07
Feb
2012

business: what’s in a name

Robert Wright, explaining flamenco in Sevilla

During 11 crazy years of working for Rick Steves my responsibilities included everything from guiding groups around Europe to updating & writing new content for their guidebooks. Over time, I even helped develop new tours. It was an incredible learning process & very interesting to see what worked & what didn’t. In many ways, the company & I grew together professionally.

Robert Wright, guidebook credit/bio

And when not wandering around Europe, I explored at home in Buenos Aires. Seeing the city on foot, stopping to linger, & taking note of the city’s vibe became a passion. I’d come home energized & start seeking out answers to all the questions I had asked myself during the walk. I also shared the experience, posting most of my discoveries in a previous version of this blog. That online exposure helped me meet locals—complete strangers who would kindly invite me to photograph their homes & share their family history—& I came to understand much more than I ever expected about Buenos Aires.

Those discoveries formed the basis of Urban Explorer in 2003. During guided walks of four hours, I explained what makes Buenos Aires so unique. We walked through less visited but no less fascinating barrios like Caballito & Parque Patricios. Architecture buffs loved the Art Nouveau walk while historians like myself sought out evidence of the city’s past downtown. The walks were very successful, but I had an increasingly difficult time balancing work on two continents. I finally stopped BA tours in 2008 in order to move temporarily to Sydney.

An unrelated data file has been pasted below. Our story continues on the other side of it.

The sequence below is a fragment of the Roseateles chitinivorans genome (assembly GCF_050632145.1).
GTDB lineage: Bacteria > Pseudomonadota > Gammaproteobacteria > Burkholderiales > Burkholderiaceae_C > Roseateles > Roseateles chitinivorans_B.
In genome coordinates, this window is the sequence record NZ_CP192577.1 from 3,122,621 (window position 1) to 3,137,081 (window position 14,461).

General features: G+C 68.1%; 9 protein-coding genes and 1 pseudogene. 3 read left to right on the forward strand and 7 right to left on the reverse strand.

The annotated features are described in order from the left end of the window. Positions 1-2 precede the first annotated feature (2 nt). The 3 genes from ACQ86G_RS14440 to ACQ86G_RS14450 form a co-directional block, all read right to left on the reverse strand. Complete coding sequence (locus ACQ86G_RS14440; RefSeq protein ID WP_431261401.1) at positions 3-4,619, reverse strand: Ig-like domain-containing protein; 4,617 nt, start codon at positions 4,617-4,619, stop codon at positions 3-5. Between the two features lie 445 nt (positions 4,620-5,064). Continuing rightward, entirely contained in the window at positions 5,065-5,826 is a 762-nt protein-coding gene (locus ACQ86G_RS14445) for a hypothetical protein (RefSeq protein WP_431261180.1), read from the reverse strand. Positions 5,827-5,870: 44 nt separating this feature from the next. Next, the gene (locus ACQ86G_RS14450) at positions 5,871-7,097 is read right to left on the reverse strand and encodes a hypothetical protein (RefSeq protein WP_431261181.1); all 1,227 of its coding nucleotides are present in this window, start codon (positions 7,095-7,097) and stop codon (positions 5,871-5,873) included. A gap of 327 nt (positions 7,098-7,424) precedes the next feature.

Robert Wright, cobblestones, Buenos Aires

Fast forward one year, & I’m back in Buenos Aires. When Jeff & I began bouncing ideas around for a new type of travel guide, one of our most difficult decisions was finding an appropriate name. How to take into account this desire to explore a city on foot, combine influences from Baudelaire & Benjamin about the flâneur & apply it to destinations as diverse as Buenos Aires & Lisbon? Some of our ideas were absolutely hilarious… not functional but at least funny. That’s what brainstorming is all about.

Finally, the phrase “I’d walk an endless mile for you” stuck in my head. Thank you, Jody Watley! :-) Walking is how I prefer to discover a city & connect with its daily life & rhythms. All Endless Mile guides are written from this perspective. Focusing on history, architecture & current events, these guides cover the most important spots—the must-sees—as well as introduce new areas to discover. EM also facilitates independent travel by providing themes to explore on your own, such as the most beautiful domes of Buenos Aires or the upcoming survey of tile panels in Lisbon.

Endless Mile, logo

There’s something fascinating around every corner, & Endless Mile provides a unique way to explore a city. Come walk with us!

Comments ( 2 )
  • Estela says:

    Dear Robert… I think your book’s name should be: Never met a stranger.
    Always much missed in Buenos Aires
    In friendship
    Estela Domínguez

    Mi pingüino, gemelo del tuyo, del Mercado del Progreso de Caballito e intervenido por el fileteador Genovese le manda saludos al tuyo.

  • Robert says:

    Jajaja Gracias Estela!!! Me alegro saber de vos! El pingüino mío forma una parte fundamental de la cocina y me mira todos los días :-) Debería agregar al post que volví a BsAs… solo pasé 8 meses en Sydney, no me fue de todo bien y volví. Sigo viajando por el mundo pero siempre vuelvo a Argentina :-) Si tenés una cuenta en Facebook, buscáme (robert.wright.773) y nos ponemos al día. Un abrazo!!

Leave A Comment

Your email address will not be published. Required fields are marked *